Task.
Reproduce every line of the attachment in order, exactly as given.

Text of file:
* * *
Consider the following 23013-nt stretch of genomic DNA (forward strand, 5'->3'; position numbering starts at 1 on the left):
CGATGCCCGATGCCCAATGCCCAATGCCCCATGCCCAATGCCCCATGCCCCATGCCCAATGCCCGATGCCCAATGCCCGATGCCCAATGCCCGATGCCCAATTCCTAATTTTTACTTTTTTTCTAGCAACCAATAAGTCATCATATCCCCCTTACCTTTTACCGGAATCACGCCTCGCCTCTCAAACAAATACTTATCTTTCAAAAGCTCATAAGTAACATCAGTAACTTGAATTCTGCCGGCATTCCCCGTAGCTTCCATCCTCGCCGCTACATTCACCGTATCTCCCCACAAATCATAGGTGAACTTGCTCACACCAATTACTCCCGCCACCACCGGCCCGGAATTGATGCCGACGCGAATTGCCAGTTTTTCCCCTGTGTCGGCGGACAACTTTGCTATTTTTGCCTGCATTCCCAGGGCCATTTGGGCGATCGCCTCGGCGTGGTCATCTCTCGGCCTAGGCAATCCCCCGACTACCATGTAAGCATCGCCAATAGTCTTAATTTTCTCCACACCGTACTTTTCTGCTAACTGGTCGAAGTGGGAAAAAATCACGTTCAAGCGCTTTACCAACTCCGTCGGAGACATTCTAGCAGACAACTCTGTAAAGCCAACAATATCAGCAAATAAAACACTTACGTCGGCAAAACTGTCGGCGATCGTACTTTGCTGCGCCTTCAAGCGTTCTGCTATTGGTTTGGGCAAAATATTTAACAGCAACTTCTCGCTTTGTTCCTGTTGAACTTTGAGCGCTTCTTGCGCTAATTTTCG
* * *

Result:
Consider the following 23013-nt stretch of genomic DNA (forward strand, 5'->3'; position numbering starts at 1 on the left):
CGATGCCCGATGCCCAATGCCCAATGCCCCATGCCCAATGCCCCATGCCCCATGCCCAATGCCCGATGCCCAATGCCCGATGCCCAATGCCCGATGCCCAATTCCTAATTTTTACTTTTTTTCTAGCAACCAATAAGTCATCATATCCCCCTTACCTTTTACCGGAATCACGCCTCGCCTCTCAAACAAATACTTATCTTTCAAAAGCTCATAAGTAACATCAGTAACTTGAATTCTGCCGGCATTCCCCGTAGCTTCCATCCTCGCCGCTACATTCACCGTATCTCCCCACAAATCATAGGTGAACTTGCTCACACCAATTACTCCCGCCACCACCGGCCCGGAATTGATGCCGACGCGAATTGCCAGTTTTTCCCCTGTGTCGGCGGACAACTTTGCTATTTTTGCCTGCATTCCCAGGGCCATTTGGGCGATCGCCTCGGCGTGGTCATCTCTCGGCCTAGGCAATCCCCCGACTACCATGTAAGCATCGCCAATAGTCTTAATTTTCTCCACACCGTACTTTTCTGCTAACTGGTCGAAGTGGGAAAAAATCACGTTCAAGCGCTTTACCAACTCCGTCGGAGACATTCTAGCAGACAACTCTGTAAAGCCAACAATATCAGCAAATAAAACACTTACGTCGGCAAAACTGTCGGCGATCGTACTTTGCTGCGCCTTCAAGCGTTCTGCTATTGGTTTGGGCAAAATATTTAACAGCAACTTCTCGCTTTGTTCCTGTTGAACTTTGAGCGCTTCTTGCGCTAATTTTCG